Examining the act here involved, we believe that the objective of regulation and control of credit unions runs throughout its provisions. The former act, Ga. L. 1925, pp. 169-177, was entitled "Credit Unions Regulated." At the time of the execution of the promissory note in the instant case -- i.e., November 1, 1973 -- credit unions were governed by former Ch. 25-1 Ga. Code Ann. While the former statute did not require the issuance of a permit per se, the bylaws had to be approved by the Superintendent of Banks under former Code Ann. 25-103 "if he is satisfied that the proposed field of operation is favorable to the success of said corporation, and that the standing of the proposed incorporators is such as to give assurance that its affairs will be properly administered." Only then was the Secretary of State authorized to issue a certificate of incorporation, which under former Code Ann. 25-107 was proof of the credit union's organization and right to do business in this state. It was a misdemeanor for any person, corporation, etc., except those organized under the provisions of Ch. 25-1 et seq., to use any name or title containing the words "credit union" (former Code Ann. 25-9901).
The authorities discussed above illustrate the plain intention of the legislature that the act under consideration in this case was not one for revenue purposes only, but provided for regulation and control, in the interest of public welfare, of the business of operating a credit union. Accordingly, we find that the holding of an approved certificate of incorporation in accordance with the former Code section is a condition precedent to recovery on a contract by a credit union. See Management Search, Inc. v. Kinard, 231 Ga. 26 (199 SE2d 899) (1973)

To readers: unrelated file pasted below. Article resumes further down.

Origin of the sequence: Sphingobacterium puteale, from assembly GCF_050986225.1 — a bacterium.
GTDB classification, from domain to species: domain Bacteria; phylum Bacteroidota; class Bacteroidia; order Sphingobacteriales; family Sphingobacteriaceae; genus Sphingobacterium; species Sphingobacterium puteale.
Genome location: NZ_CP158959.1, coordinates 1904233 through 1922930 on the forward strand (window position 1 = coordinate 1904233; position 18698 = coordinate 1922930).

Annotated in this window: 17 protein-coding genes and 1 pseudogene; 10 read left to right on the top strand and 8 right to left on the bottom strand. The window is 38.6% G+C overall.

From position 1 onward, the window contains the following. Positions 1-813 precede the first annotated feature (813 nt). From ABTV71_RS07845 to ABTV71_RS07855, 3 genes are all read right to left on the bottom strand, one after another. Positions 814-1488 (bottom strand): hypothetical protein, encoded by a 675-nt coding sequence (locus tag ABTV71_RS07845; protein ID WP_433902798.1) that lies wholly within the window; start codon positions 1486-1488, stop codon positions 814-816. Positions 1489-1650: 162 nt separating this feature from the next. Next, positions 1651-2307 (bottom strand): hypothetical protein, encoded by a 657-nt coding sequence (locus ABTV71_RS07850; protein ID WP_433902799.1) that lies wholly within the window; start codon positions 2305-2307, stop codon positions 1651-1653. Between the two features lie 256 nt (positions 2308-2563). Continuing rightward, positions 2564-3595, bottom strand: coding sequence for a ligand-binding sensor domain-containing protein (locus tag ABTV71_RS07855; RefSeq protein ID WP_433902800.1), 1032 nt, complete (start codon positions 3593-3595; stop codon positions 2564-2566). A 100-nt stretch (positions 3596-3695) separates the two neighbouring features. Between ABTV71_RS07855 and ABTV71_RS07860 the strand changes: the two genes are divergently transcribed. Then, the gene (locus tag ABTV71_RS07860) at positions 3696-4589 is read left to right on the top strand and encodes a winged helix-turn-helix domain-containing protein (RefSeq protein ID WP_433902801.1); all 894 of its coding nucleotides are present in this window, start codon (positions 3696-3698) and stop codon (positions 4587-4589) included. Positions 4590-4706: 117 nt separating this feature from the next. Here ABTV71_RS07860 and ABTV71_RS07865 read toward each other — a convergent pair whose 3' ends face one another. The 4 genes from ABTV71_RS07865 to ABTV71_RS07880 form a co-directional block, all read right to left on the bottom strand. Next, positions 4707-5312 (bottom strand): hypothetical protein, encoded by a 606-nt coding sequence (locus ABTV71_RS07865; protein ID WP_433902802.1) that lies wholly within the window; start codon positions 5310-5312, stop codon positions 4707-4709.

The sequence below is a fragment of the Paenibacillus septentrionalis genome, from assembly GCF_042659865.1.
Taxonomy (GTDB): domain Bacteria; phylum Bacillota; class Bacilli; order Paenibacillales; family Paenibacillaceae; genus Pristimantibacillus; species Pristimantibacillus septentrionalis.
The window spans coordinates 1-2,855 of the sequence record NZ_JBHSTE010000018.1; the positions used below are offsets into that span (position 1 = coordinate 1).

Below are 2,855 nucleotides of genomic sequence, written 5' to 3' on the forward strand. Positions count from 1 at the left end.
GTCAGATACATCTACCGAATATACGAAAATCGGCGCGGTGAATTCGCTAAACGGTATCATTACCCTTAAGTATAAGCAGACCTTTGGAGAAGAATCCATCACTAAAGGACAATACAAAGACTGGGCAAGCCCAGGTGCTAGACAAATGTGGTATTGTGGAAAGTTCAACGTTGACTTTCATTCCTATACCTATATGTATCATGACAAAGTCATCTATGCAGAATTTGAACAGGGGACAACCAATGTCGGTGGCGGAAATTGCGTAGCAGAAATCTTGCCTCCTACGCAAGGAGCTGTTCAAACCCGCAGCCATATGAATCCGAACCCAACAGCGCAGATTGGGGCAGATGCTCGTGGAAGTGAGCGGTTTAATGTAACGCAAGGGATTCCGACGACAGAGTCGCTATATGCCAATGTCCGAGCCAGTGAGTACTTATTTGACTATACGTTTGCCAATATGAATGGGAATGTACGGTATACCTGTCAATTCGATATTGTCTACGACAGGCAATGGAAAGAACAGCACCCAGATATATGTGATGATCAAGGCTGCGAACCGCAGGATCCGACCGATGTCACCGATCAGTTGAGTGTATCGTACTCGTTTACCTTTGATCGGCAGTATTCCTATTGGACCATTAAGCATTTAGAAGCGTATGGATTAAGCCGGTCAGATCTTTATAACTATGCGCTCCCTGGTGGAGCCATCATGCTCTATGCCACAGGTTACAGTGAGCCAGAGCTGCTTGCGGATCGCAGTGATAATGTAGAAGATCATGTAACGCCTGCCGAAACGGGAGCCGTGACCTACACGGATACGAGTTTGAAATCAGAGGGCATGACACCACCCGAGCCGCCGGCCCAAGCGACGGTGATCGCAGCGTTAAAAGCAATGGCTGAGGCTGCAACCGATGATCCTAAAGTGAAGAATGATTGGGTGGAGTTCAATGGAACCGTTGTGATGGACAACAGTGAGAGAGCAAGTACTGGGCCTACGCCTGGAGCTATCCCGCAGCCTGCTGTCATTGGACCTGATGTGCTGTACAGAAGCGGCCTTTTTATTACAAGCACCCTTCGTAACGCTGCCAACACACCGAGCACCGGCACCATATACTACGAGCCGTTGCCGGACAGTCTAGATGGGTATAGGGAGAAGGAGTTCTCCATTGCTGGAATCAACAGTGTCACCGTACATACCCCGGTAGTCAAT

; Proctor v. Lanier Collection Agency & Service, Inc., 147 Ga. App. 104 (248 SE2d 179) (1978)
; DiMauro v. Barber, 133 Ga. App. 590 (211 SE2d 624) (1974)
; Beets v. Padgett, 123 Ga. App. 68 (179 SE2d 560) (1970)
. And, the burden was upon the appellant to prove its existence. Management Search, Inc. v. Kinard, supra; Culverhouse v. Atlanta Assn. for Convalescent Aged Persons, supra. The record reveals that appellant neither alleged in its complaint nor offered any proof whatsoever at trial that it was organized pursuant to former Ch. 25-1 Ga. Code Ann., which was the regulatory statute in effect at the time of the execution of the note. Accordingly, we agree with the trial court's finding that, in the absence of such proof, appellant is barred from recovering on the note.
We find meritless appellant's argument that, by failing to raise the issue at the time of filing defensive pleadings and by filing a counterclaim, appellee waived his right to assert appellant's lack of evidence concerning the condition precedent to recovery. As previously noted, whether appellant was properly organized and licensed in accordance with the regulatory statute at the time of the transaction was a matter to be proved by appellant rather than a matter to be raised defensively by appellee. There was no implied admission that appellant was duly organized as a credit union by virtue of appellee's filing his counterclaim. Compare Atlantis Realty Co. v. Morris, 142 Ga. App. 470
, 473 (3) (236 SE2d 163
) (1977). For the foregoing reasons, Enumerations of error 1 and 3 are without merit.
Frank L. Derrickson , for appellee.